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New study confirms successful LA-MRSA strategy for pig herds



Norway is the only country to have implemented a "search and destroy" strategy against LA-MRSA among pig herds to date. A study of the strategy’s effect shows that pig farm workers are the principal source of infection among Norwegian herds, a transmission route that was previously unidentified.


• LA-MRSA = MRSA that spread easily among animals, such as pigs. The bacteria are transmitted between humans and animals
• MRSA is Staphylococcus aureus that is resistant to common types of antibiotics
• MRSA is associated with an increased risk of disease and death, mainly due to reduced antibiotic efficacy with severe staphylococcal infections

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The study analysed epidemiological data collected while handling LA-MRSA in Norwegian herds of pigs, from the first discovery in 2013 until 2015. In addition, the researchers performed genetic testing of bacterial isolates from all individuals identified with LA-MRSA since 2008, and they collected samples from all animals, people and pig farm environments that were affected by outbreaks in 2013 and 2014. These findings show that pig farm workers are the principal source for the introduction of LA-MRSA in Norwegian herds of swine. This transmission route was previously unknown.

“This is an important discovery and herds must be monitored if they are to remain free of MRSA, particularly in countries where there is little or no import of live pigs,” says Petter Elstrøm, researcher at the Department of Antibiotic Resistance and Infection Prevention.

The strategy's goal has been to prevent LA-MRSA from being introduced and spread among Norwegian herds, thereby preventing  pig herds from becoming a  major source of MRSA dissemination to the general population. The strategy has been effective and any further transmission from animals or humans in the affected farms to the general population has not been detected. Recommendations about who should be tested for LA-MRSA before contact with livestock have been issued to prevent transmission from farm workers to pigs.

“MRSA rarely causes severe infections among otherwise healthy people but a rising incidence of MRSA in the population will contribute to an increased infection burden for vulnerable patients in the health services,” says Elstrøm.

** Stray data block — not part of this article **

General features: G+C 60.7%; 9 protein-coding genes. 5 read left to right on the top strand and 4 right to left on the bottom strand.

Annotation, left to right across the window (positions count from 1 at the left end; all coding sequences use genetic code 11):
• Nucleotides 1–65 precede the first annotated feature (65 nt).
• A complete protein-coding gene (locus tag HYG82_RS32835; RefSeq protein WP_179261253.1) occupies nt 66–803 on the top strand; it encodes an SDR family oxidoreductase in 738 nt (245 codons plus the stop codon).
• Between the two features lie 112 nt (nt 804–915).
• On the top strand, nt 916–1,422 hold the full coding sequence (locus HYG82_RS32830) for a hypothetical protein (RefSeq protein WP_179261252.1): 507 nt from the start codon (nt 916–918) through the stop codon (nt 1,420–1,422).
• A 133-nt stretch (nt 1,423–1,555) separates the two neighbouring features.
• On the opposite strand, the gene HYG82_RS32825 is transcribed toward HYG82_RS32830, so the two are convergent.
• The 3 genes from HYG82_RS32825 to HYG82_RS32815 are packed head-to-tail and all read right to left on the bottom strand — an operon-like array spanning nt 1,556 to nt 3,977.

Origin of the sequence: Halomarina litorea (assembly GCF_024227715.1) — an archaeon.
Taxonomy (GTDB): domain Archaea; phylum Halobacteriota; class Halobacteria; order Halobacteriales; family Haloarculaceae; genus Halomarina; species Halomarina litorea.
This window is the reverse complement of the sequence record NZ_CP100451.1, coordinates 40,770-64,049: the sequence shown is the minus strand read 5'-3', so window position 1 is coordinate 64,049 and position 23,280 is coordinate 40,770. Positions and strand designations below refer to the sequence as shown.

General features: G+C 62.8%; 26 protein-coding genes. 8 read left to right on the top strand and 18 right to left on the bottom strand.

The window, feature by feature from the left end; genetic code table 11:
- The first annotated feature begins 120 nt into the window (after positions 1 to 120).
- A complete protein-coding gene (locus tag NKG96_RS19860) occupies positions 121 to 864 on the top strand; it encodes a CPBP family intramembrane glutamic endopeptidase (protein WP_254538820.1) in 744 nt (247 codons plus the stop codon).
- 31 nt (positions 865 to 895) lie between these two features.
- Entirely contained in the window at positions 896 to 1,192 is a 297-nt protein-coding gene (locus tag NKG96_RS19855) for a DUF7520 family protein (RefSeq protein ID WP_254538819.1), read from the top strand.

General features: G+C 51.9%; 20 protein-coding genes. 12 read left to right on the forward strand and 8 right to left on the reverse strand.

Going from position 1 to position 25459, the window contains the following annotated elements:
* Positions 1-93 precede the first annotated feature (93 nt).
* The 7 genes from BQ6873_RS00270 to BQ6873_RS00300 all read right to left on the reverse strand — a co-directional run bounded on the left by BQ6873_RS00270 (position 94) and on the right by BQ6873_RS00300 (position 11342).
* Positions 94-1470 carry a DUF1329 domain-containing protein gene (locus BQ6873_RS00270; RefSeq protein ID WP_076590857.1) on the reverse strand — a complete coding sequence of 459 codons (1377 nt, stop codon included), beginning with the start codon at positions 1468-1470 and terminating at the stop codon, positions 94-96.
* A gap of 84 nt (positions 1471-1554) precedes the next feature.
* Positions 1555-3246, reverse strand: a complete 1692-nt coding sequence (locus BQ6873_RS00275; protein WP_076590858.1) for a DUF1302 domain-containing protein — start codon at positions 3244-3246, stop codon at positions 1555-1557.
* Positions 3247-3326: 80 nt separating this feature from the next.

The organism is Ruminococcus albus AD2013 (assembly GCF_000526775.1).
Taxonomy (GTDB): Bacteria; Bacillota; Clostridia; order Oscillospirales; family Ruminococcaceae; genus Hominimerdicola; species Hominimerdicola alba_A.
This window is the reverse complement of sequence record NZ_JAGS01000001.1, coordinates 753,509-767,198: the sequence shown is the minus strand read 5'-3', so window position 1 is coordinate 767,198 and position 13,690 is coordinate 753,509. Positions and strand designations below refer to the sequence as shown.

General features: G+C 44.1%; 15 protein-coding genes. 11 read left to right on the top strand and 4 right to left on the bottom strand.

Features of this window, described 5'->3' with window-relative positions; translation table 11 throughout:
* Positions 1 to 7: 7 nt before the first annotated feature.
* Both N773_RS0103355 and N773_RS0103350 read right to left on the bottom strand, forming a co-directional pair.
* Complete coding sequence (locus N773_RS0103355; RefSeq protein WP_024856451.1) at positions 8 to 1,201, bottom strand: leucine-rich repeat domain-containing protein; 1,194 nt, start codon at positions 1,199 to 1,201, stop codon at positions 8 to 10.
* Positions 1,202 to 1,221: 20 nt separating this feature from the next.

Surveillance continues

Since 2014, the Norwegian Food Safety Authority and the Norwegian Veterinary Institute have continuously monitored all pig herds in Norway, in close collaboration with the swine industry, and this surveillance will continue.

“Our strategy of slaughtering pig herds where LA-MRSA bacteria are detected plus farm disinfection was developed in a close collaboration between the authorities and swine industry. It is an excellent example of the "One Health" approach,” says Elstrøm.

More research data

An ongoing study is analysing data on the effect of each control measure within the strategy, but the present article shows that the Norwegian LA-MRSA strategy has so far been a success. Norway is currently the only country that has managed to stop these bacteria from establishing among pig herds, thereby preventing further dissemination to the general population and the health service. In other countries with a low MRSA prevalence, such as Denmark and the Netherlands, the spread of LA-MRSA among pig herds contributed to a significant increase in MRSA prevalence in the population.

The study was a collaboration between the Norwegian Institute of Public Health, the Norwegian Veterinary Institute, the Norwegian Food Safety Authority and the State Serum Institute in Denmark. The study is published in the Journal of Clinical Infectious Diseases.

According to the WHO, antibiotic resistance is one of the greatest health threats we face today.